So, here’s what I’d like to see happen. I know the folks from NASCAR are reading this along with some team PR and marketing people. Get off your duffs. Set up a charity to help out drivers and other folks who were in the racing business who need medical assistance or help with their medical bills or their medical care. NASCAR, ISC, and SMI could have a “Sam Ard Day” at one of their tracks and take the ticket money and donate it to help Sam out. Or they could take 10% of their ticket sales for all NASCAR events and donate it to the Racing Legends Medical Hardship Fund since it already exists. You team PR and marketing people, hit your drivers, team owners, and sponsors up for donations and services that they can provide to help these ailing former greats. Home Depot and Lowe’s could donate materials and personnel to help make houses wheelchair accessible or makes repairs that are sorely needed or donate things like washers, dryers, stoves, ovens, or fridges. The Big 3 could donate vans that are configured to transport a wheelchair-bound person. UPS and FedEx could ship medical supplies and medications to these ailing folks for free. Drivers could donate 10% of their race earnings or souvenir sales for the year to help out. If a driver got the testicular fortitude, he could donate his entire race winnings to help out. Team owners could pass the hat in their shops for donations or make their own donations separate from that of the teams and drivers. The ones who own vehicle dealerships could even help out by doing what I suggested the Big 3 do. Or they could modify a vehicle to be donated.
And how about some of you TV network people? How about donating some airtime to promote fundraisers like the Legends Helping Legends Fundraiser events? Or even send a camera crew out there to cover them? Speed’s got the personnel to do it and it’s just up the road in Mooresville. Or blocking off a day and instead of showing those fluff and reality shows that few people watch, how about running a telethon to raise funds? This would be the perfect event to put the Motormouth Brothers to work. Have them shill for the fundraisers like they do for everyone else that owns or sponsors them. You could get some current drivers in there to help out or answer the phones and get some former greats like Buddy Baker, Rex White, Junior Johnson, and others to tell some stories about the good old days of racing and get their opinions on the current state of the sport. Get Wanda Lund on there to talk about some of her recipes and some of her stories about her husband Tiny and some of the other racing greats. It could be a fundraiser and a history lesson in one.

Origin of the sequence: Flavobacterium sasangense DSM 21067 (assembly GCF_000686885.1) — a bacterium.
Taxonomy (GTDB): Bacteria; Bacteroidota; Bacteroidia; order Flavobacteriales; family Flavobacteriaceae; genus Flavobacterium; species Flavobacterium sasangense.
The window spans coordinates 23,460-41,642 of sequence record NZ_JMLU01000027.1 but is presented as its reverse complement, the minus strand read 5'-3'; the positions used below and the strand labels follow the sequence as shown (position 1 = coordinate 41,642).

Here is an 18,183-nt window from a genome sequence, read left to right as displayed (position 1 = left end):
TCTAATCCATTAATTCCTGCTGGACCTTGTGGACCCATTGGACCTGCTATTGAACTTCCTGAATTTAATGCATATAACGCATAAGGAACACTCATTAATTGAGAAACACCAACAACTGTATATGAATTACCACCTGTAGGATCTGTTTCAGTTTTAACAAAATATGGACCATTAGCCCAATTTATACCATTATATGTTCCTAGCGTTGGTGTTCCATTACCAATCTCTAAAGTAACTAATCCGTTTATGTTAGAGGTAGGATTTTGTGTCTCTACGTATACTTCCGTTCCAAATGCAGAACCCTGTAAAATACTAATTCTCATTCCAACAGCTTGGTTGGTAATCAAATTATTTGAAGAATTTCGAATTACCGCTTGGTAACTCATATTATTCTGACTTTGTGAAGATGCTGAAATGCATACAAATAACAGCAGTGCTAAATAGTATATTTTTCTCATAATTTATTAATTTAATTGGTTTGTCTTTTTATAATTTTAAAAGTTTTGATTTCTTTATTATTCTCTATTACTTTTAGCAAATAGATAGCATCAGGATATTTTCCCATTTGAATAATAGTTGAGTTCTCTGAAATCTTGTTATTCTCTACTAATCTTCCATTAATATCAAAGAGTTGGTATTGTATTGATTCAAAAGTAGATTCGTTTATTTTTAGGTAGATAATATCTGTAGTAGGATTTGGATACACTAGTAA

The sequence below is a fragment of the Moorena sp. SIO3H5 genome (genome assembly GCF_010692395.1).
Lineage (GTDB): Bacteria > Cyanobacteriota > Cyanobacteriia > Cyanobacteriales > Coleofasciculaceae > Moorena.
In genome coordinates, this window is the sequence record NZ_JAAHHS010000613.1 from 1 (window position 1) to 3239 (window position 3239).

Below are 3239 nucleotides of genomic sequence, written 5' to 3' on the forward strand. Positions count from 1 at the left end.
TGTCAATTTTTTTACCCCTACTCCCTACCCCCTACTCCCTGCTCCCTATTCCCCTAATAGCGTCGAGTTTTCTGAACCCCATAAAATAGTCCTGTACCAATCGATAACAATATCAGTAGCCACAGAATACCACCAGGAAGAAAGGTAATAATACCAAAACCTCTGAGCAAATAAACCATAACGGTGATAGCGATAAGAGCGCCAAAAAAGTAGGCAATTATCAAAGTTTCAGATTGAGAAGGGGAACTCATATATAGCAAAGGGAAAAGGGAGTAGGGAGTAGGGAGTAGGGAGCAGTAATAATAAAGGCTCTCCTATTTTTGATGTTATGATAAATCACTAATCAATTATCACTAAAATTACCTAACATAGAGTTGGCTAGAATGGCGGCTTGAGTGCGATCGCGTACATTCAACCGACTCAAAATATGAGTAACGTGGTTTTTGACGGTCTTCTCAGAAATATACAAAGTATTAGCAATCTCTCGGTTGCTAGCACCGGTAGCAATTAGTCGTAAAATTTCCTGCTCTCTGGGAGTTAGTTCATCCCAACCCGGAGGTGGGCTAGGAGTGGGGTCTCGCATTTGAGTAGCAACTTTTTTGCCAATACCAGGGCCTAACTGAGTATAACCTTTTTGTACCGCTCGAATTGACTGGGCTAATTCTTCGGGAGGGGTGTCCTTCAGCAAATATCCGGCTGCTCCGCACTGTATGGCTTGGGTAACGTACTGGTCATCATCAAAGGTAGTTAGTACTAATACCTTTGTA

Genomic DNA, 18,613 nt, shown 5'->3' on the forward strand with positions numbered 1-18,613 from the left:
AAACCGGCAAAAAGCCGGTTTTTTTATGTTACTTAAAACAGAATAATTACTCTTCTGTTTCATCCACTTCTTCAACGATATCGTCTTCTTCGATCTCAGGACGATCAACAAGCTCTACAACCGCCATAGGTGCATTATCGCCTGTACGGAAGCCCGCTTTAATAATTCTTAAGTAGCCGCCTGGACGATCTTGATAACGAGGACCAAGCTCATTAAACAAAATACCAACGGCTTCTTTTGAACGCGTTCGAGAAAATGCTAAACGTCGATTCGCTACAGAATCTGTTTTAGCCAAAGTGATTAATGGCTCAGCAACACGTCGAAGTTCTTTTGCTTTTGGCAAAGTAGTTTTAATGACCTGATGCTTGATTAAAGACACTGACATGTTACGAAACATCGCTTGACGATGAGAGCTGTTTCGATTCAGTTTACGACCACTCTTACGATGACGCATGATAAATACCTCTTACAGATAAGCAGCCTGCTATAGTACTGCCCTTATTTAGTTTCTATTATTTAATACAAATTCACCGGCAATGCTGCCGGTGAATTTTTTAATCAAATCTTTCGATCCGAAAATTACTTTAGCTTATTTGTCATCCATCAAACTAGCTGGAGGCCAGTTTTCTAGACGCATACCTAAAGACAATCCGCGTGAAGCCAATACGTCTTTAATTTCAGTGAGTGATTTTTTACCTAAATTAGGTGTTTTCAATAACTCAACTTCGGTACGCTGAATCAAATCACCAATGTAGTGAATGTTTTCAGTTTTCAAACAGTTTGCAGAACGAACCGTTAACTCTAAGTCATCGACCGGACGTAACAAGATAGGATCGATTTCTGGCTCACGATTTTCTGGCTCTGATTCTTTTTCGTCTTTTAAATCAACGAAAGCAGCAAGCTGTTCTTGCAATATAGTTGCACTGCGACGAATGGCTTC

And why should the current day drivers and crewmembers get involved with something like this? Because if it wasn’t for the likes of Sam Ard, Suitcase Jake, Rex White, James Hylton, and others, there wouldn’t be a NASCAR or a job for them. These folks pioneered the way for them to be able to do what they do today. They kept NASCAR from going under when it looked like it was going to fold several times. Think about James Hylton. He got his start as a crewmember on Rex White’s team before he became a racer and was the 1966 ROY. Rex was a pioneer of using jackscrews and using camber to turn the cars. He wasn’t just a racer, he was also a mechanical genius. Rex got his start turning wrenches for Frankie Schneider. Suitcase Jake was probably one of the most famous names in the garage outside of the drivers because of his mechanical and crew chief abilities and for his moving from team to team.
Think about today’s drivers. How many of them have come up through the ranks of being a mechanic first? How many crew chiefs started out working for free on somebody’s car as part of a volunteer crew? Or how about some of the great practical jokes that were played like those done by Curtis Turner, Joe Weatherly, and Tiny Lund? These are the things which took a regional racing series and turned it into a national brand name. These are the people who worked 2-3 jobs and sacrificed so much to be able to have a racing career. If not for these folks, today’s drivers would still be running in some lower level racing series trying to scrape together a couple of bucks to buy tires, parts, or gasoline to run their next race. Just like these racing pioneers had to do. So maybe it’s time for these big buck, high profile racing folks to remember these former greats and help them out since the sanctioning body that they sacrificed everything for won’t. After all, these drivers, team owners, and crewmembers wouldn’t be where they are today if it wasn’t for the likes of Sam Ard, James Hylton, Rex White, Suitcase Jake, Junior Johnson, and others too numerous to name from the history of the sport.